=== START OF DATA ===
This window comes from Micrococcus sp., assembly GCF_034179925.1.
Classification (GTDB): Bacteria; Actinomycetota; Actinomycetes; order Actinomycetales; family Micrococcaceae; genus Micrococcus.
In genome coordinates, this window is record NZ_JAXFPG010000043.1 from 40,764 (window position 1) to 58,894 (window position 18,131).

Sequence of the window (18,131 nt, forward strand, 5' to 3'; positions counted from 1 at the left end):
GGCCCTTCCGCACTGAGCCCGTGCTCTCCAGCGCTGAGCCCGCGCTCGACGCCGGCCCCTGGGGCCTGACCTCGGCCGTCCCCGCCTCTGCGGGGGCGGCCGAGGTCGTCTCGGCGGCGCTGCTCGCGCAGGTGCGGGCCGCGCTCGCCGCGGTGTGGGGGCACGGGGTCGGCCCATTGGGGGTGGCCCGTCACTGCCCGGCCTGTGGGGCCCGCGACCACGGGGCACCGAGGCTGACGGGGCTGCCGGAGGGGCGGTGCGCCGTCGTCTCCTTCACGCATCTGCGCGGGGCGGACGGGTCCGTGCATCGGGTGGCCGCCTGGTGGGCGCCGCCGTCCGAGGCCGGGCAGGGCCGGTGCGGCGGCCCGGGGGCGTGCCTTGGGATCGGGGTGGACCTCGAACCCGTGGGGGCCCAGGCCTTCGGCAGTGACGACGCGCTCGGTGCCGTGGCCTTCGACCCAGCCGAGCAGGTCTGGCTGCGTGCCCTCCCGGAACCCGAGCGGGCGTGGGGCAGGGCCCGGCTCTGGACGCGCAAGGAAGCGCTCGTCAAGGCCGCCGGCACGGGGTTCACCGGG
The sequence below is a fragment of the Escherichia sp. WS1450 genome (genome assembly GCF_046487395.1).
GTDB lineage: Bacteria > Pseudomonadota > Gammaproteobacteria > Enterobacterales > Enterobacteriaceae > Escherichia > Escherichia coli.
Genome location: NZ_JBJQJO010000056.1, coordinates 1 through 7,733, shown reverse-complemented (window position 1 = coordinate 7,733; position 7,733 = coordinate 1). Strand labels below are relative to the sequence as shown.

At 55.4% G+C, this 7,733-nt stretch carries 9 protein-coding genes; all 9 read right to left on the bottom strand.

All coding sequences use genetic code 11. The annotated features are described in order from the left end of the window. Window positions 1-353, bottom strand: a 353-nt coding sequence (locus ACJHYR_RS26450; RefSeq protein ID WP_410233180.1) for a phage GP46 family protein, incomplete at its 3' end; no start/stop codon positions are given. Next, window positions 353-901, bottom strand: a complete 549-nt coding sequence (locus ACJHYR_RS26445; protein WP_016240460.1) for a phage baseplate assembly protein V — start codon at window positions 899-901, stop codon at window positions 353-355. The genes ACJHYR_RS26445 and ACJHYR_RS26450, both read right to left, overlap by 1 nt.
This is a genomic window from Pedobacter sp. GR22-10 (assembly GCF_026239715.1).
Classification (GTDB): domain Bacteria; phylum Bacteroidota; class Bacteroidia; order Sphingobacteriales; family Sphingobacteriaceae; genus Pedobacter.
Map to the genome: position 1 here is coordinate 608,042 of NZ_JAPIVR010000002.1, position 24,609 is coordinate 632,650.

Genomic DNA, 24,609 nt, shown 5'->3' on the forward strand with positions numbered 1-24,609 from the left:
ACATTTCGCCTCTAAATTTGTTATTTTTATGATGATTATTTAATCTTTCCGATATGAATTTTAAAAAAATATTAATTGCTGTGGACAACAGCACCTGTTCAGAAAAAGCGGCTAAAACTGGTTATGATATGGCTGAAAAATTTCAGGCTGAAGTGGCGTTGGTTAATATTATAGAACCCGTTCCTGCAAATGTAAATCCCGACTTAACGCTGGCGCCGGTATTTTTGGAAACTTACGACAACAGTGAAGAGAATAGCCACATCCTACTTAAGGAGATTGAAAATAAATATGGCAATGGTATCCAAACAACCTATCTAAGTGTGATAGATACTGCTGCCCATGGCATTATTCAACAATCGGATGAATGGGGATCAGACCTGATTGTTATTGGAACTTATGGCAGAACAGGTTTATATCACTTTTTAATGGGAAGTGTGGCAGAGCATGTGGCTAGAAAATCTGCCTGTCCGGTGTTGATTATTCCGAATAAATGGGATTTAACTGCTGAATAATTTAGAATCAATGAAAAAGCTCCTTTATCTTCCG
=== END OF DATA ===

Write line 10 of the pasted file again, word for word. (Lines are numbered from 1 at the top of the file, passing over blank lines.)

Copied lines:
All coding sequences use genetic code 11. The annotated features are described in order from the left end of the window. Window positions 1-353, bottom strand: a 353-nt coding sequence (locus ACJHYR_RS26450; RefSeq protein ID WP_410233180.1) for a phage GP46 family protein, incomplete at its 3' end; no start/stop codon positions are given. Next, window positions 353-901, bottom strand: a complete 549-nt coding sequence (locus ACJHYR_RS26445; protein WP_016240460.1) for a phage baseplate assembly protein V — start codon at window positions 899-901, stop codon at window positions 353-355. The genes ACJHYR_RS26445 and ACJHYR_RS26450, both read right to left, overlap by 1 nt.